– by Liam Carter
With the recent attack on Charlie Hebdo in France, freedom of speech is again on the frontlines of political debate in Australia.
Freedom of speech has hit the headlines, with the Liberals, the Murdoch media and the Institute of Public Affairs (IPA) leading the charge for the right to say whatever one wants – or as Attorney-General George Brandis so eloquently put it, “the right to be bigots”.
This has been characterized by the campaign to repeal Section 18C of the Racial Discrimination Act, which prohibits acts that “offend, insult, humiliate or intimidate” on the basis of race or skin colour. This was a campaign taken on board by the government due to right-wing columnist Andrew Bolt facing prosecution after making comments about Indigenous Australians actionable under 18C. The government’s decision to not make changes to 18C provoked outrage from the IPA and The Australian, normally staunch cheerleaders of the Abbott government.
Bolt was acquitted for a number of reasons. Section 18D provides numerous exceptions to the previous clause, such as “publishing a fair comment on any event or matter of public interest if the comment is an expression of a genuine belief held by the person making the comment.” Aside from this, immense factual errors in Bolt’s work were also found.
All of this begs the question: to whom does freedom of speech belong? The expected official answer, of course, is that it belongs to everyone.
But does ‘everyone’ include Australian journalists who will now be jailed for up to ten years if they report on the activities of Australian spies? Does ‘everyone’ include asylum seekers on Manus Island who are currently sewing their lips together in protest against their detention and lack of voice? And does ‘everyone’ include protestors in Tasmania who are now banned from demonstrating against mining and timber projects under pain of imprisonment or fines?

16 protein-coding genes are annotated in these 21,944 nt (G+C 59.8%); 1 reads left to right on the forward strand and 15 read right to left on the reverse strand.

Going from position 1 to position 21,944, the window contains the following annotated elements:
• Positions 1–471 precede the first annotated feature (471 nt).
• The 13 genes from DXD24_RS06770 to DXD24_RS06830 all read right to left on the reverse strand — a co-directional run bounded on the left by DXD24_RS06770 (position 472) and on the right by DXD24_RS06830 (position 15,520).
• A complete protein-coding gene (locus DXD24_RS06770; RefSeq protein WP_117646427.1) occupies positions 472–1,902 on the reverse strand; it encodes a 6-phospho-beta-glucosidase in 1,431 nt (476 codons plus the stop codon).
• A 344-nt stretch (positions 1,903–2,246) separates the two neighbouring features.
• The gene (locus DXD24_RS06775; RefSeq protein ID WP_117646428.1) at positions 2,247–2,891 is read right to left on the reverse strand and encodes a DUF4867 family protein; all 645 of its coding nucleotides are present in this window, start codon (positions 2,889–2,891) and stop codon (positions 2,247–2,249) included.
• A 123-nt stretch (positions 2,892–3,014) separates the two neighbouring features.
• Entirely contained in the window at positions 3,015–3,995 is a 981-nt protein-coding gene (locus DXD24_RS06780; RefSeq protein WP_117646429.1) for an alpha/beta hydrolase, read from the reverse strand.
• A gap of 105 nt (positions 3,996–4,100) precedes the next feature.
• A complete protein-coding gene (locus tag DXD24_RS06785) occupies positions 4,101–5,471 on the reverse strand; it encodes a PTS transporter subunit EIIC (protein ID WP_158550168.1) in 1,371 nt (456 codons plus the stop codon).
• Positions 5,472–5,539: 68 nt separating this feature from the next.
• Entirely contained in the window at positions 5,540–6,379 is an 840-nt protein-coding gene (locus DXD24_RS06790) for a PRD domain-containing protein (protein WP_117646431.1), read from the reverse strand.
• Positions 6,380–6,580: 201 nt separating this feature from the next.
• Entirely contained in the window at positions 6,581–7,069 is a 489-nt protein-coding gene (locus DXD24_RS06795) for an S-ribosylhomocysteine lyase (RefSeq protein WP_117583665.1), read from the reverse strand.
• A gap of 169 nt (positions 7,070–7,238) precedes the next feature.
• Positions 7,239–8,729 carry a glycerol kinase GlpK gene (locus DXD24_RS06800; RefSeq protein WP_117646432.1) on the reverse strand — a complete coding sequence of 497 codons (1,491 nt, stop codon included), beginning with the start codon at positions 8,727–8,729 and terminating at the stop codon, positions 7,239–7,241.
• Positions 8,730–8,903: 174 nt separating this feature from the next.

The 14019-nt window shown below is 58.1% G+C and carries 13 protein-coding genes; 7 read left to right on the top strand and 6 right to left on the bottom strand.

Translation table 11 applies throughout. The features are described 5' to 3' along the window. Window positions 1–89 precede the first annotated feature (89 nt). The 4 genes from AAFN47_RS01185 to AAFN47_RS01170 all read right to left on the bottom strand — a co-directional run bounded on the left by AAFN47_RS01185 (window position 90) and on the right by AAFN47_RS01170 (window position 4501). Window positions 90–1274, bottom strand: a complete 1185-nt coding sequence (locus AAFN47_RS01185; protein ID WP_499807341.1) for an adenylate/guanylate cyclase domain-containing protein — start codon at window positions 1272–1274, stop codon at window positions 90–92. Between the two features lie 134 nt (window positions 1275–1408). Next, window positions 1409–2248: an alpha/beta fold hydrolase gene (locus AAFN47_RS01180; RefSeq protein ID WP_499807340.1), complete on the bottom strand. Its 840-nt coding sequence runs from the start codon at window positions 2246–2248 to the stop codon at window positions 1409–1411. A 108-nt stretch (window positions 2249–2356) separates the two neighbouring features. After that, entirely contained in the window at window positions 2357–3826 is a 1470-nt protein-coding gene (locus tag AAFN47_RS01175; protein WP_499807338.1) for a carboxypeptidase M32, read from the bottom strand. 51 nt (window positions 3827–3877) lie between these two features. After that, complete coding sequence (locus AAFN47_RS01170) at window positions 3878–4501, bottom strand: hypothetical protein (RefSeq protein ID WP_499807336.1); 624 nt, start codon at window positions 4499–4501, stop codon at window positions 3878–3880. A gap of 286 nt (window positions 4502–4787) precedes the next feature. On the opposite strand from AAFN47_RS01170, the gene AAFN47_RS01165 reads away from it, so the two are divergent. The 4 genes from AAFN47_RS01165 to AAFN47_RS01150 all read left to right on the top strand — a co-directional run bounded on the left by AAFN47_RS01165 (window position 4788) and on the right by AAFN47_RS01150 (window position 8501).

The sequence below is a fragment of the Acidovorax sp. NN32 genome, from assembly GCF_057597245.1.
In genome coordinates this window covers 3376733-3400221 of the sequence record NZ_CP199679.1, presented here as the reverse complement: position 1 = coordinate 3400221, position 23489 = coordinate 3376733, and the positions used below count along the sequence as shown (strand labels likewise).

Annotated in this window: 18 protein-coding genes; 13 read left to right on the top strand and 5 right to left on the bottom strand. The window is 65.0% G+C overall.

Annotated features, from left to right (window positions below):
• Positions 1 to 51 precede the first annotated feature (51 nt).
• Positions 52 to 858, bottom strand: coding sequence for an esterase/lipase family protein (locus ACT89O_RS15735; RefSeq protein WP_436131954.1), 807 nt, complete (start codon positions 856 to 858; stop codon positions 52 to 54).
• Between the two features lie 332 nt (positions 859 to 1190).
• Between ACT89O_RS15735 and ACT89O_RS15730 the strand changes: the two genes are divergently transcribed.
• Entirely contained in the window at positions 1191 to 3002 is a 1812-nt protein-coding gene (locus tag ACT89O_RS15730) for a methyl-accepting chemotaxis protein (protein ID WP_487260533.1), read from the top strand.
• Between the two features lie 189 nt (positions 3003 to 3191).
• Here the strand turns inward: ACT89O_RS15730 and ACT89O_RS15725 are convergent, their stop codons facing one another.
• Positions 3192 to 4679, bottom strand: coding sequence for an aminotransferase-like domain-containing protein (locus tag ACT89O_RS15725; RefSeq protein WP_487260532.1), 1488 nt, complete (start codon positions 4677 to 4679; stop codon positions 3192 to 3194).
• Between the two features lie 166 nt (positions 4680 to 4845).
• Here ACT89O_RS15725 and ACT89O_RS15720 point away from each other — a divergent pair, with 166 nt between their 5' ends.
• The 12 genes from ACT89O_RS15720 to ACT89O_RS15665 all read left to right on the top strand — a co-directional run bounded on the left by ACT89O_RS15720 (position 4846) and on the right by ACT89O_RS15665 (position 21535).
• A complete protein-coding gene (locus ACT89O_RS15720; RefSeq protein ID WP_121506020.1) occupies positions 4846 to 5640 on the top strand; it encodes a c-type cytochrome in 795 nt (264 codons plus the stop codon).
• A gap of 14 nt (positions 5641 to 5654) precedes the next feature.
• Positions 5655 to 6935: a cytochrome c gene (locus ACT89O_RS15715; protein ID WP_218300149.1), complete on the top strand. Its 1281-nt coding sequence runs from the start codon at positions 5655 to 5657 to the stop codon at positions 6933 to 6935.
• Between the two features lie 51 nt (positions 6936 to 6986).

Australia has no statutory or constitutional laws that specifically guarantee general freedom of speech. Our freedom of speech is inherited through the British common law system, dating back to the Magna Carta in 1215.
What is worth noting is that the origin of this document was the fight against an absolute monarchy, for the right to criticize the king without fear of arbitrary detention. Freedom of speech is fundamentally a protection against the authority of the state.
But the government and the likes of Human Rights Commissioner Tim Wilson (who conveniently ignores the aforementioned rights abuses committed by the government) are crusading for unrestricted freedom to insult and humiliate not just absolute monarchs, but ethnic minorities as well.
The question that needs to be asked is whether we really want or need the sort of bigoted behaviour that 18C seeks to restrict in Australia. Wilson argues that the Charlie Hebdo cartoons would not be published in Australia due to 18C. First of all, he is probably incorrect, as cartoons would fall under the wide exemptions of 18D. Secondly, and more importantly, is this the altar that our great southern civilisation will sacrifice itself upon? Fighting tooth and nail to defend the right to slander someone based on their race or religion?
Those who support free speech would do better to support a bill of rights for Australia which would include freedom of speech, rather than pursue the abolishment of a single, high-profile clause that provides meagre protection against racial hatred.
At the end of the day, if our protections against racial hatred were weakened, it is not a matter of people like Andrew Bolt benefitting. It is the racial and religious minorities of Australia that would suffer.